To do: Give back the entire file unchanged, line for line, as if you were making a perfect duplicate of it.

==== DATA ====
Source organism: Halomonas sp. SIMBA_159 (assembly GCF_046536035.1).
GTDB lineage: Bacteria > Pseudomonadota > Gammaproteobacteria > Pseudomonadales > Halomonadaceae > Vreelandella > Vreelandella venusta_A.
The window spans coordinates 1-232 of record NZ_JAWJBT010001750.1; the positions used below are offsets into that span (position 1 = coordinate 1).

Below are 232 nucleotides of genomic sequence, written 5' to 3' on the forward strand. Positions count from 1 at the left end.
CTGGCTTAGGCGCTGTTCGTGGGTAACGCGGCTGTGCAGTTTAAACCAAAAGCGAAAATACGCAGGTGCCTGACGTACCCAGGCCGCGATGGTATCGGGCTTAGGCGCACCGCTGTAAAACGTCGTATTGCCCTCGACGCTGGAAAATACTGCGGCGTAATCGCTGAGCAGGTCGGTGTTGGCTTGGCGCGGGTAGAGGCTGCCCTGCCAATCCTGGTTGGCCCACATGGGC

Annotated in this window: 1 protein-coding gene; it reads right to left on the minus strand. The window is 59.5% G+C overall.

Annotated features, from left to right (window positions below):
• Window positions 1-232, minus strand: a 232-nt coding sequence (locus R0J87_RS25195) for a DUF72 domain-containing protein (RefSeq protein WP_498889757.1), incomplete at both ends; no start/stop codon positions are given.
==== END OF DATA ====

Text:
Source organism: Halomonas sp. SIMBA_159 (assembly GCF_046536035.1).
GTDB lineage: Bacteria > Pseudomonadota > Gammaproteobacteria > Pseudomonadales > Halomonadaceae > Vreelandella > Vreelandella venusta_A.
The window spans coordinates 1-232 of record NZ_JAWJBT010001750.1; the positions used below are offsets into that span (position 1 = coordinate 1).

Below are 232 nucleotides of genomic sequence, written 5' to 3' on the forward strand. Positions count from 1 at the left end.
CTGGCTTAGGCGCTGTTCGTGGGTAACGCGGCTGTGCAGTTTAAACCAAAAGCGAAAATACGCAGGTGCCTGACGTACCCAGGCCGCGATGGTATCGGGCTTAGGCGCACCGCTGTAAAACGTCGTATTGCCCTCGACGCTGGAAAATACTGCGGCGTAATCGCTGAGCAGGTCGGTGTTGGCTTGGCGCGGGTAGAGGCTGCCCTGCCAATCCTGGTTGGCCCACATGGGC

Annotated in this window: 1 protein-coding gene; it reads right to left on the minus strand. The window is 59.5% G+C overall.

Annotated features, from left to right (window positions below):
• Window positions 1-232, minus strand: a 232-nt coding sequence (locus R0J87_RS25195) for a DUF72 domain-containing protein (RefSeq protein WP_498889757.1), incomplete at both ends; no start/stop codon positions are given.